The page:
Wednesday, November 18, 2015

taco sprezzatura

the best taco al pastor i've had in the last 18 months featured the correct cut of pork (the shoulder) spit-roasted to render much of the fat and bring the surface to a balance between crispness and char, then thinly shaved, precisely sauced, and topped with a baton of cold fresh pineapple, on a cal-scented and slightly scorched fresh corn tortilla. i did not find this taco on a street corner in mexico city, nor was it at the off-strip location of tacos el gordo in las vegas, nor was it at the tacos el gordo mothership in chula vista (which claimed but did not deliver housemade corn tortillas).

no, this best taco al pastor—which wore its fastidious attention to detail lightly—was from empellon al pastor in new york, the third mexican restaurant from alex stupak (once pastry chef at alinea and wd-50) and lauren resler (once pastry chef at babbo).

Monday, October 5, 2015

the search for soup

in mexico city, i hunted caldo de camarón. six bowls in five days. the oddest and least delicious was made from dried bay shrimp in a seedy cantina in colonia san rafael. as a heartlander, it disappoints me a bit that contramar's was the best by a wide margin—murky with prawn brains and garlic, red with achiote, refreshed by cubes of avocado and a liberal showering of white onion, cilantro, and lime.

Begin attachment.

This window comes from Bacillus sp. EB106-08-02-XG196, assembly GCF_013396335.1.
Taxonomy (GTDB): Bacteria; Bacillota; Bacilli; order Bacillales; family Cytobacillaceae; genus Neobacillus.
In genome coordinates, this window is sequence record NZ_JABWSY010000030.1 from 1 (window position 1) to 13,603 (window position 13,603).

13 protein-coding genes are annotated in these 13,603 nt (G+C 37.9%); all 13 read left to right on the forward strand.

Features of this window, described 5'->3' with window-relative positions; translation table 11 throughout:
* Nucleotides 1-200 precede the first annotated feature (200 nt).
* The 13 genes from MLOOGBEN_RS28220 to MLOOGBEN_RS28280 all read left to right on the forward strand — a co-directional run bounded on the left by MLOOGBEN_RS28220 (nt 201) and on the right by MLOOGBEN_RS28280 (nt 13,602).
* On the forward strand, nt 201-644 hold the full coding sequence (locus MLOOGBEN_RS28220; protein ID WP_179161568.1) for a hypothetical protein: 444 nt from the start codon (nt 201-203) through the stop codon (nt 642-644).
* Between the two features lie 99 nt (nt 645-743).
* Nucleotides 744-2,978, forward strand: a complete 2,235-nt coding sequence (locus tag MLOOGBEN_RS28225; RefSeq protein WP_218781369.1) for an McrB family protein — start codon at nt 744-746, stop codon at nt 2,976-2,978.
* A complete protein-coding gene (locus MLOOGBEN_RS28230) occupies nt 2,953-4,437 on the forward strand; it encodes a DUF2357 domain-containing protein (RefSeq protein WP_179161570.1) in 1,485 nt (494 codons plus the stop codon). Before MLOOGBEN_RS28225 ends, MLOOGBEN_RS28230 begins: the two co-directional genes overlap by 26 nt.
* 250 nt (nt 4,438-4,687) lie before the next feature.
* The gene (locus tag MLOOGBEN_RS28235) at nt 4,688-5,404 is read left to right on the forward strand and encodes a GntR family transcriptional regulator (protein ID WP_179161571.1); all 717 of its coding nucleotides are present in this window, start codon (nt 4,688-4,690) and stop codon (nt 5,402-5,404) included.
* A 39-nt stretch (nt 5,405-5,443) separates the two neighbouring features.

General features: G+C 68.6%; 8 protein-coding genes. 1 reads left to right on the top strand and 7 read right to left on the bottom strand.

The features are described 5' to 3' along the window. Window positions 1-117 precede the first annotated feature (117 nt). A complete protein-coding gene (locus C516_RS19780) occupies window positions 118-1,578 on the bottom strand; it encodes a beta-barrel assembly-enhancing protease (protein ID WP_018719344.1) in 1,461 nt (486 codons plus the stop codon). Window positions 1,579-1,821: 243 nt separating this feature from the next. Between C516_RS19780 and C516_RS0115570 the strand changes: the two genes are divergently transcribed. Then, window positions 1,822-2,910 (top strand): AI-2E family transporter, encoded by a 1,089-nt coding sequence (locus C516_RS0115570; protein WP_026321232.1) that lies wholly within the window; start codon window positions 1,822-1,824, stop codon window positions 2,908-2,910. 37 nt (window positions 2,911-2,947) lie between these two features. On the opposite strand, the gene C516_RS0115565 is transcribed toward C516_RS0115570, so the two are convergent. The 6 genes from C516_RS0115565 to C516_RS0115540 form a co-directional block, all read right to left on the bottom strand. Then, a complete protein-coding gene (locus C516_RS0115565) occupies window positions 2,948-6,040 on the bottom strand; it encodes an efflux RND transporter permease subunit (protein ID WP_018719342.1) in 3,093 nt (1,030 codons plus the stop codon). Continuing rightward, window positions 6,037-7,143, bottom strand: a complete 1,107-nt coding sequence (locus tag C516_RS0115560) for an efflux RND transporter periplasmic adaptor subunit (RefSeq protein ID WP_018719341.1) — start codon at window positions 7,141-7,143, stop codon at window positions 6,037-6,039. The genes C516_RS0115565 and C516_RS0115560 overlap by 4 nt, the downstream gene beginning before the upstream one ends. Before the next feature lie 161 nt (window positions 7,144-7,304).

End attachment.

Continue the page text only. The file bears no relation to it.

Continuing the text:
Sunday, September 6, 2015

a good year for plums

the old english gage

by september, the cherries are over but other fruit have ripened to take their place. at the perry court farm stand, the fruit section is now a sea of plums. plums, plums, plums. martin fermor, perry court farm owner, orchardist, and apple enthusiast, said to me: "you won't regret trying one of these little ugly green ones that are a bit banged up." right on. "widely considered the best-flavoured of all plums," these old english gages are "a sublime taste experience when you get a good one."

Wednesday, July 29, 2015

behind the scenes

behind the scenes

distinctive products often require distinctive equipment.

7 sanborn court, somerville ma 02143.

Sunday, June 28, 2015


on the morning of our departure, the kitchen counter held a bowl of eggs and a box of sappy roma tomatoes from the grounds, the remains of a jamon iberico de bellota, and a bag of molletes de antequera. the best time to make yourself a breakfast sandwich is before everyone else is awake and clamouring for one too.

Sunday, May 31, 2015

cambodia in oslo in paris

oslo num kiem pav